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Police Services (Administrative Burden)

Volume 502: debated on Monday 14 December 2009

I am grateful to the Minister for referring to his earlier answer. He will recall—after he has checked his notes—that in his earlier reply, he referred to a report published by the Home Office on 2 December. That report mentions that the 27,000 portable hand-held computers given to officers are ineffective because they lack the proper programs. Does he agree that it is bad enough that officers have excessive bureaucracy, but worse still that the equipment they have to deal with it does not work?

As I said, I refer the hon. Gentleman to the answer I gave earlier. We are very concerned about bureaucracy, and he will know that £80 million of taxpayers’ money has been invested in hand-held devices, reducing bureaucracy by some 30 minutes per officer per shift, by taking them away from paperwork and putting them back on the front line. That is an investment to which this Government have been committed, and—if I can be political—it is one of those investments that the Opposition may find it necessary to cut.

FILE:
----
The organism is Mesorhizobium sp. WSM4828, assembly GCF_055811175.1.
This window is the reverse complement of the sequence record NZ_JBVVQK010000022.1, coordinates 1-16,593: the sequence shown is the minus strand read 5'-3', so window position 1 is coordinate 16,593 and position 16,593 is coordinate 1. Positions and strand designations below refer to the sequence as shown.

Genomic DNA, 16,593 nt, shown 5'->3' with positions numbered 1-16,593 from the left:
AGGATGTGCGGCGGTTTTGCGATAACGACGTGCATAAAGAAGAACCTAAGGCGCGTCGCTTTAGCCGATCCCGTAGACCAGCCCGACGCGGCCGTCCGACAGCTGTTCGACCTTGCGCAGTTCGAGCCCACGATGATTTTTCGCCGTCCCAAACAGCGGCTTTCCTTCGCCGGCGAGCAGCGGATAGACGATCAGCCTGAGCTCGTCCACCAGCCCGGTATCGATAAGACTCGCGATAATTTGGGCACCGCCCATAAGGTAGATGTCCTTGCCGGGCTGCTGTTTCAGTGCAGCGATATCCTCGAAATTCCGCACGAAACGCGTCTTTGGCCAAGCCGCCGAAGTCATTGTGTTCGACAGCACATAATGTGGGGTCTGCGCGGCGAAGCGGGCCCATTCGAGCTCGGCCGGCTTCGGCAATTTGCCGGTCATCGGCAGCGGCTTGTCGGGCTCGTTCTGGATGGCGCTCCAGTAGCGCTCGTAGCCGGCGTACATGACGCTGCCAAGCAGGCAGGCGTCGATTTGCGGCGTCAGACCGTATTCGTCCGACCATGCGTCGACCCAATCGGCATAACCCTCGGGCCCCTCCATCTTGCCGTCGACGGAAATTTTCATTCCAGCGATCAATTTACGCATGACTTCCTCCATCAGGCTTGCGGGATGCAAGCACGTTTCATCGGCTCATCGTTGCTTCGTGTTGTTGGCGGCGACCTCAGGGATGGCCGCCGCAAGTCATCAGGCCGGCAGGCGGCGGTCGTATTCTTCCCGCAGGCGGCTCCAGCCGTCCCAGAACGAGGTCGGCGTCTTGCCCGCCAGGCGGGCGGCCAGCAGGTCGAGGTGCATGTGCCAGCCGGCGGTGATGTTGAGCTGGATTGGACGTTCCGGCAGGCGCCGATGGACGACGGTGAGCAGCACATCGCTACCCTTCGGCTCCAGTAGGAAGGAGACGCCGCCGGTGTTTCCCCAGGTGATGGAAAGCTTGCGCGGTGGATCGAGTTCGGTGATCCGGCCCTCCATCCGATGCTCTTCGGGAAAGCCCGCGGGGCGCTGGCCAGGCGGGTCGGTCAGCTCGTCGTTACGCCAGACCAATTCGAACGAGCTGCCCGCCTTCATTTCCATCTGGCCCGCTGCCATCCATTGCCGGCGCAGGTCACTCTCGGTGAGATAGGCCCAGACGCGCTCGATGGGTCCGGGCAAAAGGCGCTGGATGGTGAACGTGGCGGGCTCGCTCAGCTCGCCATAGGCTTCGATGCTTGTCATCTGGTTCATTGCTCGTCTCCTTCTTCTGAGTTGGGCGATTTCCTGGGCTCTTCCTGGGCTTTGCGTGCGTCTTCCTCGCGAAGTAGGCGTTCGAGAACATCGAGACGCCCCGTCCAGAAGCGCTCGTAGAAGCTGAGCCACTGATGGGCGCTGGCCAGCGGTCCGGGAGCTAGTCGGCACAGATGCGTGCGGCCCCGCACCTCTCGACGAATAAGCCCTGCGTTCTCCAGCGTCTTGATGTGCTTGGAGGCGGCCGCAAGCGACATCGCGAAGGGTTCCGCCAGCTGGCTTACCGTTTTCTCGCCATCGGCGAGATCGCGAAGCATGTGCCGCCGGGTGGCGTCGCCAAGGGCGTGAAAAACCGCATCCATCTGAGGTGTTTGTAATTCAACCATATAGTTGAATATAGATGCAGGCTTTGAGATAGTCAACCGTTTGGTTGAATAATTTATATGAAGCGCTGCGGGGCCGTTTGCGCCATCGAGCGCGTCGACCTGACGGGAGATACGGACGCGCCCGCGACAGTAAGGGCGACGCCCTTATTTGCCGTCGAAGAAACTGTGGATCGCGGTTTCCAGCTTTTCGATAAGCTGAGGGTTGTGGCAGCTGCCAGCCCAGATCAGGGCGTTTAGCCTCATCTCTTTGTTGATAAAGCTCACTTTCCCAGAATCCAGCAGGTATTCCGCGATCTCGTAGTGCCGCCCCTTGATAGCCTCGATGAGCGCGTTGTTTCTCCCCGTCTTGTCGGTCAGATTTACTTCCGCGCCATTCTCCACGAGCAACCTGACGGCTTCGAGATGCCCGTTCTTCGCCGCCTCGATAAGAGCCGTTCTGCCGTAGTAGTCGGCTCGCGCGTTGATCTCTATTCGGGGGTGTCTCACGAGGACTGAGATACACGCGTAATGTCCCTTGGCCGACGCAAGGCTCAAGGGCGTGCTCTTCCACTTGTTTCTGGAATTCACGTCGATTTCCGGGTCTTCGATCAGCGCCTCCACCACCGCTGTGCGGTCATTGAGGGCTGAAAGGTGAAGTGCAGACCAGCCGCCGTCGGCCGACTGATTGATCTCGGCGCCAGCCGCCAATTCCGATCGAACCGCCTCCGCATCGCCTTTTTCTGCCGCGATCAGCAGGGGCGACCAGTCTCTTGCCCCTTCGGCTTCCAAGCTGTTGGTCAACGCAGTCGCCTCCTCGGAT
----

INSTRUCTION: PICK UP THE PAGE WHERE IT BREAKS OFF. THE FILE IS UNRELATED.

Given that complaints against the police often lead to a considerable amount of administration and given that what complainants often want is simply a better service from their local police, will my right hon. Friend consider giving the Independent Police Complaints Commission a remit to improve services in addition to its current responsibilities for complaints?

In the White Paper published two weeks ago, we proposed additional responsibilities for the IPCC. We have also ensured that we strengthen the role of police authorities. One of the key issues is to remove direct elections, which the Opposition favour, and strengthen local democracy through police authorities, which the Government favour. Those are key issues in improving the redress that citizens have when police systems, sadly and occasionally, fail.